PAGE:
Solomonov and Cook as well as Pirie worked with a recipe editor. For Zahav, the recipe editor worked with Solomonov and the staff to convert recipes out of metric and into servings for four people (the average for home cooks.)
“It’s a major effort,” says Cook, “You can’t just wing it. You have to be precise.” A great recipe editor helped. He also says that recipe testing is an underrated part of the process noting that many cookbooks don’t have recipes that work for readers. While publishers used to do testing in-house, it’s now fairly standard practice that restaurants and authors handle it. Sometimes the easiest recipe takes the most testing, explains Pirie recounting that one particularly simple-seeming recipe had to be tested about 22 times to perfect. And of course, everything has to be tested in home kitchens rather than the restaurant kitchen.
According to Snowden, the biggest mistake she sees even in agented proposals is lack of attention to the recipes. “If I see proposals where the method isn’t clear, it’s a red flag to me. I expect a rigor for the final project. There are certain things we look for such as a mission statement explaining why they are passionate about it, why it’s important and why it needs to be out there in the market.” Ultimately she’s looking for a really compelling narrative. It’s not enough to submit a bio, restaurant, and recipes; it’s the stories that sell her on the book.
How do I get published?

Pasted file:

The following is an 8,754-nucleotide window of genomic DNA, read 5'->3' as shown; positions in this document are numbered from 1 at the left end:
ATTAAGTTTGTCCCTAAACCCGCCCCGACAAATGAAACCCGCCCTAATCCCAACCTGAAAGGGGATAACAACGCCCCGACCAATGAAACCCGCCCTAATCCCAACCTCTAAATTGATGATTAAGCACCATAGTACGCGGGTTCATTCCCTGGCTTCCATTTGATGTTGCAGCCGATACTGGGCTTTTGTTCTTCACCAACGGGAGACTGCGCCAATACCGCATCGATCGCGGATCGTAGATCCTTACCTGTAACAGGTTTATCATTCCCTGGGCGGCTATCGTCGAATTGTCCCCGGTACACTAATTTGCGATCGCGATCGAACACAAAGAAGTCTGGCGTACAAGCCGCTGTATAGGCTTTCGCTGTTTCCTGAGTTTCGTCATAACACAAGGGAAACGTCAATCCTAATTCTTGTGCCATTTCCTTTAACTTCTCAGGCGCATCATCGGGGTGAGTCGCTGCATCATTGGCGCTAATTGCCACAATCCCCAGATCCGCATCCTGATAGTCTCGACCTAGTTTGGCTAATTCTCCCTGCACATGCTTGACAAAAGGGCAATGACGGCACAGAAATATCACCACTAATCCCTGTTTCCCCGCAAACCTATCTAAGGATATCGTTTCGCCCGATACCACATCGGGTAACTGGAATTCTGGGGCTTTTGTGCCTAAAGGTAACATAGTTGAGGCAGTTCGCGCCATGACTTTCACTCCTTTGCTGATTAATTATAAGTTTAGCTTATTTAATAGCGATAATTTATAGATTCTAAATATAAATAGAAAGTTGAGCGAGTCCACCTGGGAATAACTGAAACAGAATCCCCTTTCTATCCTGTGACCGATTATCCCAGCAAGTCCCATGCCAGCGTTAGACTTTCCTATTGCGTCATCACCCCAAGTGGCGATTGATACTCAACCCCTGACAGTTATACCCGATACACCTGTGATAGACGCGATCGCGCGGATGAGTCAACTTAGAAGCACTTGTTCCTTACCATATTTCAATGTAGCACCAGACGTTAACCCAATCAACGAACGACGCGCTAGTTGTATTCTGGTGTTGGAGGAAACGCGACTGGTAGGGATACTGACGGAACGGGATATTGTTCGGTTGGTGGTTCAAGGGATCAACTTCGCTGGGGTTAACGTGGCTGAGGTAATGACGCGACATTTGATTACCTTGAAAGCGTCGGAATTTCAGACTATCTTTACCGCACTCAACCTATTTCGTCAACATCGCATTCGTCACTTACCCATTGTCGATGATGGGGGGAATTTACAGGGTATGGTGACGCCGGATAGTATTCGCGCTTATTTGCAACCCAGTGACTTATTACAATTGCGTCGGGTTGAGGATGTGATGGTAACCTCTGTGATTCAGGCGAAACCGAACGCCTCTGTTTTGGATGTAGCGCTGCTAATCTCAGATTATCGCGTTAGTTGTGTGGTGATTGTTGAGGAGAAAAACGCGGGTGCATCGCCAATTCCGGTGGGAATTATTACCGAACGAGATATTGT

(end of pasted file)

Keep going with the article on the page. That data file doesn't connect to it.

The publisher you choose is incredibly important. For Pirie the final decision was based on a letter a publisher wrote to the team, ensuring them creative control. Experience with restaurant cookbooks is important too. Ten Speed Press often puts out around a dozen chef or restaurant cookbooks per year. According to Snowden, all cookbook publishers publish restaurant cookbooks, but some of the top choices (in addition to Ten Speed Press) are Clarkson Potter, Knopf, Chronicle Books, Flatiron, Abrams and H&H. While she primarily works with agents, some restaurants do submit their proposal without one.
Writing and publishing a great cookbook isn’t enough. A great cookbook requires great promotion or it will languish. According to Snowden, “The ideal scenario is when the chef already has their own PR team and works in tandem with a PR firm that has a national scope. It helps us with the local market. It’s great when everyone works together to get the biggest amplification. When you are paying for someone to do book PR it’s usually someone who knows the restaurant who delivers the best return. Pirie agrees adding, “Your own PR team is a must. The publisher is only a little slice of the pie. We were lucky that Abrams had some budget but it’s up to you to have the PR team driving book promo events.”
Here’s a roundup of wisdom from the pros:
Gayle Pirie, Chef / Owner, Foreign Cinema, San Francisco
- Don’t expect to make a lot of money.
- Make sure you choose the right publisher; you don’t want a cookie cutter book.
- Be prepared to buy books from the publisher, it may be in your contract and even discounted it will cost you a lot of money upfront.
Michael Solomonov & Steven Cook, Owners, Zahav, Philadelphia
- Writing is a very difficult thing and takes a lot of discipline.
- If the recipe goes on and on page after page, no one is going to make it.
- It is highly important that people are able to cook from your book.
Kelly Snowden, Senior Editor, Ten Speed Press, Oakland
- You’re competing with online and video recipes, so a book has to go beyond those platforms to draw people in.
- It’s helpful for restaurants to have a platform, their brand online.
- “Cookability” has become more important, cookbooks need to be more practical these days.